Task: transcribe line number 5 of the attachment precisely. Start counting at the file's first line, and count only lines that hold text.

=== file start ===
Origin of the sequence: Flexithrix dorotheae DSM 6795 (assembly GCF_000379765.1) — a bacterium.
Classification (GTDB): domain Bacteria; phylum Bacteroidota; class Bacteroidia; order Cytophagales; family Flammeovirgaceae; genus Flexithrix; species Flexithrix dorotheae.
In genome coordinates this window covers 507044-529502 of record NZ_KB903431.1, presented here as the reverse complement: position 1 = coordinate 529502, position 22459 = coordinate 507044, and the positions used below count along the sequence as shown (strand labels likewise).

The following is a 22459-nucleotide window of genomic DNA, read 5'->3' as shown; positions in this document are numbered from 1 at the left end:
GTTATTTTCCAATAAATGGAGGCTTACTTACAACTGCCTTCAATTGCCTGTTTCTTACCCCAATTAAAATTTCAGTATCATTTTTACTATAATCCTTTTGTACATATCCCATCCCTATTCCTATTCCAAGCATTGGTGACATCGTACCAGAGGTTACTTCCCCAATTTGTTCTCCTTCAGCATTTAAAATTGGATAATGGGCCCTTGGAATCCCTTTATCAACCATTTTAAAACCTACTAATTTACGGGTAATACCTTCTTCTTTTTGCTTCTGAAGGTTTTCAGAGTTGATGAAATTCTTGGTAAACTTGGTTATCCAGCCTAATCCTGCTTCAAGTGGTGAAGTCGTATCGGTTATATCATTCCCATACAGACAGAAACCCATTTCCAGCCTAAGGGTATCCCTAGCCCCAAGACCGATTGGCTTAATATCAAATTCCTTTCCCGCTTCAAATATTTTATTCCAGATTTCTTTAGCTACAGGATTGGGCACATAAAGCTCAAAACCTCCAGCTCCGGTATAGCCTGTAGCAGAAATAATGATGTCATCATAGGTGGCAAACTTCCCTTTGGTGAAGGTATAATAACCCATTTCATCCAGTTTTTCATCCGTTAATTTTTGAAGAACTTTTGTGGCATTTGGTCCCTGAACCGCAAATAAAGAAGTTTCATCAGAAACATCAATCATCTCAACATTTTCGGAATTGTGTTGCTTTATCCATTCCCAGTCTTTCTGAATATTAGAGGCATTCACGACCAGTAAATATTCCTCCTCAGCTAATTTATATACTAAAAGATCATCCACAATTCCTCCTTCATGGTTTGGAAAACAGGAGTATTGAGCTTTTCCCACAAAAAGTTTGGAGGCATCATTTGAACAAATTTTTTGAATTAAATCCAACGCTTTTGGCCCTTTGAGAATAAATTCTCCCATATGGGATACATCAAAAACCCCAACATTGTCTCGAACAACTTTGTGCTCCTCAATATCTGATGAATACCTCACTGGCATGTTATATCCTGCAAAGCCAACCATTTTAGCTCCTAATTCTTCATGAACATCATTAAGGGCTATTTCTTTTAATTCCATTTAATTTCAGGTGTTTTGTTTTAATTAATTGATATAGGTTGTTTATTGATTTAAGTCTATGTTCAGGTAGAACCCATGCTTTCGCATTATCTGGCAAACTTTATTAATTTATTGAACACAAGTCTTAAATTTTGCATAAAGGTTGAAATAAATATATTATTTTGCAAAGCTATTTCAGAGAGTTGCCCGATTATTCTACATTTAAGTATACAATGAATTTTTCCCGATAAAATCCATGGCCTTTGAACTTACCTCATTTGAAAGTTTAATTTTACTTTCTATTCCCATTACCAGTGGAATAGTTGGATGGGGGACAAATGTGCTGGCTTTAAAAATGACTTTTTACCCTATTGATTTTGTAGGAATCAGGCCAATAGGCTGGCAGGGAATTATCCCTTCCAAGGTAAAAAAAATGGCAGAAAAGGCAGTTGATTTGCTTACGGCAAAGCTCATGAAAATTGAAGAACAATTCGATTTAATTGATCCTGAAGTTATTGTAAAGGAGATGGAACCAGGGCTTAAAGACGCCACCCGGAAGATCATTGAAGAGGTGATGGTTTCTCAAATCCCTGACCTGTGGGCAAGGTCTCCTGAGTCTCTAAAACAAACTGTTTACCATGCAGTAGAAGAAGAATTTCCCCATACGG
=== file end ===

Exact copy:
GTTATTTTCCAATAAATGGAGGCTTACTTACAACTGCCTTCAATTGCCTGTTTCTTACCCCAATTAAAATTTCAGTATCATTTTTACTATAATCCTTTTGTACATATCCCATCCCTATTCCTATTCCAAGCATTGGTGACATCGTACCAGAGGTTACTTCCCCAATTTGTTCTCCTTCAGCATTTAAAATTGGATAATGGGCCCTTGGAATCCCTTTATCAACCATTTTAAAACCTACTAATTTACGGGTAATACCTTCTTCTTTTTGCTTCTGAAGGTTTTCAGAGTTGATGAAATTCTTGGTAAACTTGGTTATCCAGCCTAATCCTGCTTCAAGTGGTGAAGTCGTATCGGTTATATCATTCCCATACAGACAGAAACCCATTTCCAGCCTAAGGGTATCCCTAGCCCCAAGACCGATTGGCTTAATATCAAATTCCTTTCCCGCTTCAAATATTTTATTCCAGATTTCTTTAGCTACAGGATTGGGCACATAAAGCTCAAAACCTCCAGCTCCGGTATAGCCTGTAGCAGAAATAATGATGTCATCATAGGTGGCAAACTTCCCTTTGGTGAAGGTATAATAACCCATTTCATCCAGTTTTTCATCCGTTAATTTTTGAAGAACTTTTGTGGCATTTGGTCCCTGAACCGCAAATAAAGAAGTTTCATCAGAAACATCAATCATCTCAACATTTTCGGAATTGTGTTGCTTTATCCATTCCCAGTCTTTCTGAATATTAGAGGCATTCACGACCAGTAAATATTCCTCCTCAGCTAATTTATATACTAAAAGATCATCCACAATTCCTCCTTCATGGTTTGGAAAACAGGAGTATTGAGCTTTTCCCACAAAAAGTTTGGAGGCATCATTTGAACAAATTTTTTGAATTAAATCCAACGCTTTTGGCCCTTTGAGAATAAATTCTCCCATATGGGATACATCAAAAACCCCAACATTGTCTCGAACAACTTTGTGCTCCTCAATATCTGATGAATACCTCACTGGCATGTTATATCCTGCAAAGCCAACCATTTTAGCTCCTAATTCTTCATGAACATCATTAAGGGCTATTTCTTTTAATTCCATTTAATTTCAGGTGTTTTGTTTTAATTAATTGATATAGGTTGTTTATTGATTTAAGTCTATGTTCAGGTAGAACCCATGCTTTCGCATTATCTGGCAAACTTTATTAATTTATTGAACACAAGTCTTAAATTTTGCATAAAGGTTGAAATAAATATATTATTTTGCAAAGCTATTTCAGAGAGTTGCCCGATTATTCTACATTTAAGTATACAATGAATTTTTCCCGATAAAATCCATGGCCTTTGAACTTACCTCATTTGAAAGTTTAATTTTACTTTCTATTCCCATTACCAGTGGAATAGTTGGATGGGGGACAAATGTGCTGGCTTTAAAAATGACTTTTTACCCTATTGATTTTGTAGGAATCAGGCCAATAGGCTGGCAGGGAATTATCCCTTCCAAGGTAAAAAAAATGGCAGAAAAGGCAGTTGATTTGCTTACGGCAAAGCTCATGAAAATTGAAGAACAATTCGATTTAATTGATCCTGAAGTTATTGTAAAGGAGATGGAACCAGGGCTTAAAGACGCCACCCGGAAGATCATTGAAGAGGTGATGGTTTCTCAAATCCCTGACCTGTGGGCAAGGTCTCCTGAGTCTCTAAAACAAACTGTTTACCATGCAGTAGAAGAAGAATTTCCCCATACGG